Party Rye

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dairy free, whole grain
Recipe photo
Hands-on time:
Baking time:
Total time:
Yield: Two loaves

Recipe photo

Have you ever enjoyed "Ikea bread," made famous in those stores of the same name? That dark, close-grained rye bread is very similar to a typical rye bread from Germany, which is known for its wide variety of rye breads. Raisin rye represents the sweet end of the spectrum, while sour rye, made with a tart starter, will pucker your mouth like a dill pickle.

Westphalia, a northwestern German state, is famous for both its unctuous, lightly smoked ham, and its dense, dark pumpernickel. Both are sliced ultra-thin, then served with one another in a perfect marriage of bread and meat. Accompanied by sweet butter, perhaps some smoked sausage, and a stein of beer or glass of schnapps, this is a standard Westphalian repast.

The following rye bread mimics Westphalian rye, but is prepared in a less time-consuming manner. Don't be discouraged while preparing the dough; it's very heavy and sticky, more like mortar than bread dough. In fact, be warned: it's no doubt the heaviest, most clay-like dough you'll ever handle. And that's OK; it's supposed to be like that.

Notice the difference in color between the dough and the finished loaf; the long bake promotes caramelization of the flour's natural sugars, and this deepens the loaf's color to a rich chocolate brown. Serve this bread sliced extra-thin; prosciutto is probably the ham that most clearly mimics Westphalian, if you can't obtain the authentic article.

Party Rye

star rating (2) rate this recipe
dairy free, whole grain
Hands-on time:
Baking time:
Total time: Overnight,
Yield: Two loaves
Published: 01/01/2010

Ingredients

  • 3 cups boiling water
  • 1 cup cracked wheat
  • 1/2 cup malted wheat flakes or old-fashioned rolled oats
  • 2 1/2 teaspoons caramel color; or burnt sugar (see step #1 below)
  • 4 cups pumpernickel flour
  • 1 cup King Arthur White Whole Wheat Flour, organic preferred
  • 1/4 teaspoon instant yeast
  • 2 1/2 teaspoons salt
  • 2 tablespoons vegetable oil

Directions

see this recipe's blog

1) If you don't have any powdered caramel color, make the following substitute: Place 1/3 cup sugar in a small saucepan. Heat over medium heat until the sugar melts. Continue cooking the sugar until it turns dark brown and begins to smoke. Remove it from the heat and allow it to cool for 5 minutes. Add 1 cup boiling water and stir until the sugar is dissolved, reheating briefly if necessary. Use this water for 1 cup of the boiling water called for in the recipe.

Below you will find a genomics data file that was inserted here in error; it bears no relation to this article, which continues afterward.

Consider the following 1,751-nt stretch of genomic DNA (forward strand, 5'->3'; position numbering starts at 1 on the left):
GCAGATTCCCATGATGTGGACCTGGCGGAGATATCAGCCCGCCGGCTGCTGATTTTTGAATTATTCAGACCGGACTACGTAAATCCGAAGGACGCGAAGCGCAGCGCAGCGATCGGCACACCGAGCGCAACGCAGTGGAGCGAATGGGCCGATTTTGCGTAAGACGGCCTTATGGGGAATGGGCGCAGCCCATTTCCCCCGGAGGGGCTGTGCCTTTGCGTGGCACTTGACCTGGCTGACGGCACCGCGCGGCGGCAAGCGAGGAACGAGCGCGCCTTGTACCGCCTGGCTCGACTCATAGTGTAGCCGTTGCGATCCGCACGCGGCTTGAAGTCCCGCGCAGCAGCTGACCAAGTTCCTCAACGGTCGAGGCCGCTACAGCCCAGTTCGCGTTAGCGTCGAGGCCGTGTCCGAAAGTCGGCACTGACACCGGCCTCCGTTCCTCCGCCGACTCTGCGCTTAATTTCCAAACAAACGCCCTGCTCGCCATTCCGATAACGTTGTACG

2) Put the cracked wheat and malted wheat flakes or oats in a large mixing bowl, and pour in the boiling water. Stir in the burnt sugar or caramel color. Allow the mixture to cool to lukewarm, which will take about 1 hour.

3) Stir in the pumpernickel flour, whole wheat flour, yeast, salt and vegetable oil. If you're looking for a typical yeast dough here, forget it; the mixture will be sticky and have about as much life as a lump of clay.

4) Place the dough in a greased bowl, cover it with plastic wrap, and let it sit in a warm place (70-75F) for at least 12 hours, and up to 24 hours.

5) After the mellowing/rising period is complete, grease two 8 1/2" x 4 1/2" loaf pans, or two long, narrow 12 1/2" x 3" x 2 1/2" pans, if you've happened to acquire such pans in the past. Or, try our three-channel pan, using just two of the channels.

6) Stir the dough in the bowl a bit, to bring it together. Divide it in half, and press each half into one of the pans, smoothing the surface with your wet fingers. This dough is exceedingly sticky/slimy; but if you keep your hands wet, all will be well.

7) Let the loaves sit, covered, for 1 1/2 hours; they'll rise just slightly. Grease two pieces of aluminum foil, then cover the pans tightly with the foil, greased-side down.

8) Preheat the oven to 225F. Place the covered pans in the oven. Bake the bread for 2 hours. Remove the foil from the pans, and check to see that the bread is firm and looks set — it should register about 205F to 207F on an instant-read thermometer inserted into the center of a loaf. Its top crust will look very moist; that's OK. Also, it doesn't make a difference which size pan(s) you've baked the bread in; the loaves will bake for the same amount of time.

9) Remove the bread from the oven. Let it cool in the pans for 15 minutes to firm. Remove it from the pans and allow to cool to lukewarm before wrapping in plastic wrap or a dishtowel. Cool completely before slicing. If bread is to be stored longer than a couple of days, wrap tightly in plastic and refrigerate.

Yield: 2 loaves.

Reviews

1
  • star rating 11/29/2009
  • priscilla from michigan
  • This sounds like the heavy rye my husband talks about when he was in the army during ww11. I have tried several black rye and came close but not close enough. Sounds like a winner to me
  • star rating 11/27/2009
  • granny from new york
  • to much work
1
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